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My Great-Grandmother Died Young Because Of An Unsafe Abortion. 100 Years Later, I Was Forced To Make The Same Choice.


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They argue that an unborn baby’s life is precious. And they are right. They argue that a mother’s choice is paramount. And they are right. They say that up to 24 weeks, abortion is permissible. Others argue that 20 weeks is where the limit should be. Some say never; some say always.

In recent months, the intense debate around controversial abortion laws has led to the vote to overturn the contentious Roe v. Wade ruling. The question of what defines life and on what merits to assess this stands at the core of this painful—and partisan—discussion, dividing the American nation into two artificially polarized groups.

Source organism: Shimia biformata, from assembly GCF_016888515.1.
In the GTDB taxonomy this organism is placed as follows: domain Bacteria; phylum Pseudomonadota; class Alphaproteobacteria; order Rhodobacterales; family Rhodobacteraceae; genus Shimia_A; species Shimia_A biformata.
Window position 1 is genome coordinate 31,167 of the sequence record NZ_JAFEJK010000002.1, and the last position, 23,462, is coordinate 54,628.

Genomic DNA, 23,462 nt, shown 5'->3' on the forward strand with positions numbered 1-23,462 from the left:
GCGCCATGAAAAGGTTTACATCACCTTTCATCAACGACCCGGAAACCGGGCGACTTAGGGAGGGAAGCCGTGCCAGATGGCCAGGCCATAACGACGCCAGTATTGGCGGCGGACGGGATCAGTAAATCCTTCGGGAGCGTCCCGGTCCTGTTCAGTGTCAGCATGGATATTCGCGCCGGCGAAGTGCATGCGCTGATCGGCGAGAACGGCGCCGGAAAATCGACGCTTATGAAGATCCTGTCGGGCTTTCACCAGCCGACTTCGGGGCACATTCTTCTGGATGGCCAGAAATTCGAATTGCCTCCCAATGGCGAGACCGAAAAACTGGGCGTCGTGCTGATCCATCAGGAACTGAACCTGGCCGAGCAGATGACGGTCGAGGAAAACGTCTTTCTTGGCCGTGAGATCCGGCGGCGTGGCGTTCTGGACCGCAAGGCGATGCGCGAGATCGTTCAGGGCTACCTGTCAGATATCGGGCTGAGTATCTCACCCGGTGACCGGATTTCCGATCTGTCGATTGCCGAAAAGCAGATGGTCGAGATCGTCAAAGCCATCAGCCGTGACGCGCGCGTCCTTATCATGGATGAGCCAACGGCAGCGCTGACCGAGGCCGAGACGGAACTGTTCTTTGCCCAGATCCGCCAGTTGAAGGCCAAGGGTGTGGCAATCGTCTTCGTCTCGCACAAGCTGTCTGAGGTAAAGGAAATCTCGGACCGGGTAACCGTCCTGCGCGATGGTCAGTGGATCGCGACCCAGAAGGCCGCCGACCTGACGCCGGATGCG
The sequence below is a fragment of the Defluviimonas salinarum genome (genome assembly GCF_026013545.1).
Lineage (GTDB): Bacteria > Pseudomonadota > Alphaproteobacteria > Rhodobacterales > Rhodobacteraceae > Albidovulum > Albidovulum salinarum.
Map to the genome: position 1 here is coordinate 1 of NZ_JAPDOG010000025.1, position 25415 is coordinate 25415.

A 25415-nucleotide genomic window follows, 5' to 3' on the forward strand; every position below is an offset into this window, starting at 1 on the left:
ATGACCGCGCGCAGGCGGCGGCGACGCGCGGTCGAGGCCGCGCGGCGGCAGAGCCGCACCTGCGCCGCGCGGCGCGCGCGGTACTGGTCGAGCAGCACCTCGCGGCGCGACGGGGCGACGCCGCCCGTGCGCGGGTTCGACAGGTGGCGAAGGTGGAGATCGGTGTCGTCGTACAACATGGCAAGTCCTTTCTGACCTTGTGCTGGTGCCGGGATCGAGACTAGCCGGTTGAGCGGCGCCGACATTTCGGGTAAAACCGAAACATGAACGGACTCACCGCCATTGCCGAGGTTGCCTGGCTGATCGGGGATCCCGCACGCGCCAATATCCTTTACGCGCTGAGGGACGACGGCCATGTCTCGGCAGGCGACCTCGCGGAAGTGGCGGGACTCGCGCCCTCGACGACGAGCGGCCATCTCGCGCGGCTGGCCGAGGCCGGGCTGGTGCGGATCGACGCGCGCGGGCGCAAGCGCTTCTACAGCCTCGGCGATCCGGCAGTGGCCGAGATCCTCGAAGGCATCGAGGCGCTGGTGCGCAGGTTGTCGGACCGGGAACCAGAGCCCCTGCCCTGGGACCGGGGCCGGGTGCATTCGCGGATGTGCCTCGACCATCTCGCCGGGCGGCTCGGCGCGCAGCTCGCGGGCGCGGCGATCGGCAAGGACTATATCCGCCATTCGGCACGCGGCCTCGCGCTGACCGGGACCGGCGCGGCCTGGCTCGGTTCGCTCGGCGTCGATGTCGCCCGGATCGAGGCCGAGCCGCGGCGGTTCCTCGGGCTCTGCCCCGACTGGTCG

In the current political system, Democrats are the party of pro-choice and Republicans are the party of pro-life. That’s a bit simplistic, isn’t it?

When it comes to abortion, a sizable number of Republicans are single-issue voters, siding with the Republican ticket. But it doesn’t need to be this way, and it does a disservice across the board to both the legitimacy of other political issues and the complexity of the abortion issue itself.


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RELATED: If Roe V. Wade Is Overturned, Abortion Access Will Not Be The Only Human Right At Risk

Allow me to share a personal story. My grandfather’s mother had four sons. I can imagine four sons was a handful and the prospect of another baby daunting.

Whatever the exact specifics of her situation, my great-grandmother made the undoubtedly desperate decision to end her pregnancy with a dangerous coat hanger abortion which resulted in her untimely death at only 44 years, with the young son left to be raised by my grandfather, her eldest son.

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